Harry Potter has never even heard of Hogwarts when the letters start dropping on the doormat at number four, Privet Drive. Addressed in green ink on yellowish parchment with a purple seal, they are swiftly confiscated by his grisly aunt and uncle. Then, on Harry's eleventh birthday, a great beetle-eyed giant of a man called Rubeus Hagrid bursts in with some astonishing news: Harry Potter is a wizard, and he has a place at Hogwarts School of Witchcraft and Wizardry. (The other books in the series also feature in the top bestsellers of all time - hats off to JK - but I thought it would be tedious to list them here.)
The Hobbit is the story of Bilbo, a peace-loving hobbit, who embarks on a strange and magical adventure. See the video above for Tolkein's account of it's humble beginnings.
Bilbo Baggins enjoys a quiet and contented life, with no desire to travel far from the comforts of home; then one day the wizard Gandalf and a band of dwarves arrive unexpectedly and enlist his services – as a burglar – on a dangerous expedition to raid the treasure-hoard of Smaug the dragon. Bilbo’s life is never to be the same again.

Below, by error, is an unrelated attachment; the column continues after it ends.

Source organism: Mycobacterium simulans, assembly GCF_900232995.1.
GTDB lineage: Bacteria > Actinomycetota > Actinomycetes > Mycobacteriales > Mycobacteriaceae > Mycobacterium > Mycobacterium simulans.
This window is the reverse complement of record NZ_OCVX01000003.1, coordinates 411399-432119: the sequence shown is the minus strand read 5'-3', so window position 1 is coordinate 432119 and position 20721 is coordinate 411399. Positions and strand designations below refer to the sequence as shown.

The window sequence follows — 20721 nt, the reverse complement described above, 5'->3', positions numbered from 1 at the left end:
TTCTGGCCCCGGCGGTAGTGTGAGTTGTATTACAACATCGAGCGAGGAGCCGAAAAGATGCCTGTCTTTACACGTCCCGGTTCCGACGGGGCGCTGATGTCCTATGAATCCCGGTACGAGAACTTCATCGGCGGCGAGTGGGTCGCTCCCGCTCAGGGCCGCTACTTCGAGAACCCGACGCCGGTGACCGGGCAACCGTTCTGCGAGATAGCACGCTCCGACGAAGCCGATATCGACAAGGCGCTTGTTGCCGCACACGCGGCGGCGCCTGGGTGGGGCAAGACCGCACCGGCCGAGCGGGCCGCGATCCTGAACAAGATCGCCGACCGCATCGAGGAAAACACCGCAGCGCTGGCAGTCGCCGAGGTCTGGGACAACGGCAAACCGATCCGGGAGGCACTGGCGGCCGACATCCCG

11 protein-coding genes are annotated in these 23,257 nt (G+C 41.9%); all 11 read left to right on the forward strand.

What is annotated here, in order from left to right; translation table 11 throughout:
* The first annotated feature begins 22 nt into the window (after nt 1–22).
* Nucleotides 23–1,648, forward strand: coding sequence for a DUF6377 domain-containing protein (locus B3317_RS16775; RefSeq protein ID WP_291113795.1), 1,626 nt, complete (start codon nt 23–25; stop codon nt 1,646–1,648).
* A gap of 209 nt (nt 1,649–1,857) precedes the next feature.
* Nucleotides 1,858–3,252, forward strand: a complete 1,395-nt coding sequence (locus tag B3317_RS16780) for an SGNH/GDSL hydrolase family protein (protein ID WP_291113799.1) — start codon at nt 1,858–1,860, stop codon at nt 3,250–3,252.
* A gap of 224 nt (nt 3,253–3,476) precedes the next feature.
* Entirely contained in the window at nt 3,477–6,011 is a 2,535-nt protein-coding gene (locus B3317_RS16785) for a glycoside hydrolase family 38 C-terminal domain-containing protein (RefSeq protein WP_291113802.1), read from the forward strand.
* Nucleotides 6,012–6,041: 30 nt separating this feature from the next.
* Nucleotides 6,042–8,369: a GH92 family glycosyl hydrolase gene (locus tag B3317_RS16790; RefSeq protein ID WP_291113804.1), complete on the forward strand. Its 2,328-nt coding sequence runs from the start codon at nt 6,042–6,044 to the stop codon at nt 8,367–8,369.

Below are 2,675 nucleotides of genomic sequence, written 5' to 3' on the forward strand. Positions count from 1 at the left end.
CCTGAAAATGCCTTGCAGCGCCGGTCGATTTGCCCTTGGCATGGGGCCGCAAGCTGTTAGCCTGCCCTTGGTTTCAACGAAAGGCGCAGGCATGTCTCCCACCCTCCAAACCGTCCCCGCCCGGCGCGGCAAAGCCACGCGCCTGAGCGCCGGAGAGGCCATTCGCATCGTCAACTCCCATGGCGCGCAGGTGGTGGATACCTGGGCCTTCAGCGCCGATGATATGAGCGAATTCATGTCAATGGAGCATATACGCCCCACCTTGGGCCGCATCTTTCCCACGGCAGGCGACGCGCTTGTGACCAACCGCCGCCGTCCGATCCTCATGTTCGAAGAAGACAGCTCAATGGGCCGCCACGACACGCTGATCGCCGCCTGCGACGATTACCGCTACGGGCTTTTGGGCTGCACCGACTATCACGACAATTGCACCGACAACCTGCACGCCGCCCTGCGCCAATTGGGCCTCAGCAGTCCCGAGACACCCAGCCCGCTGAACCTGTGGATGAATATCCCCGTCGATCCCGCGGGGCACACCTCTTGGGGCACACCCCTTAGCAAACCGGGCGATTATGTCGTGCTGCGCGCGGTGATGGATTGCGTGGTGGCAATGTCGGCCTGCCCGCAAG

A group of people are lured into coming to an island under different pretexts, e.g., offers of employment, to enjoy a late summer holiday, or to meet old friends. All have been complicit in the deaths of other human beings, but either escaped justice or committed an act that was not subject to legal sanction. The guests and two servants who are present are charged with their respective crimes by a gramophone recording after dinner the first night, and informed that they have been brought to the island to pay for their actions. They are the only people on the island, and cannot escape due to the distance from the mainland and the inclement weather, and gradually all ten are killed in turn, each in a manner that seems to parallel the deaths in the nursery rhyme. Nobody else seems to be left alive on the island by the time of the apparent last death. A confession, in the form of a postscript to the novel, unveils how the killings took place and who was responsible.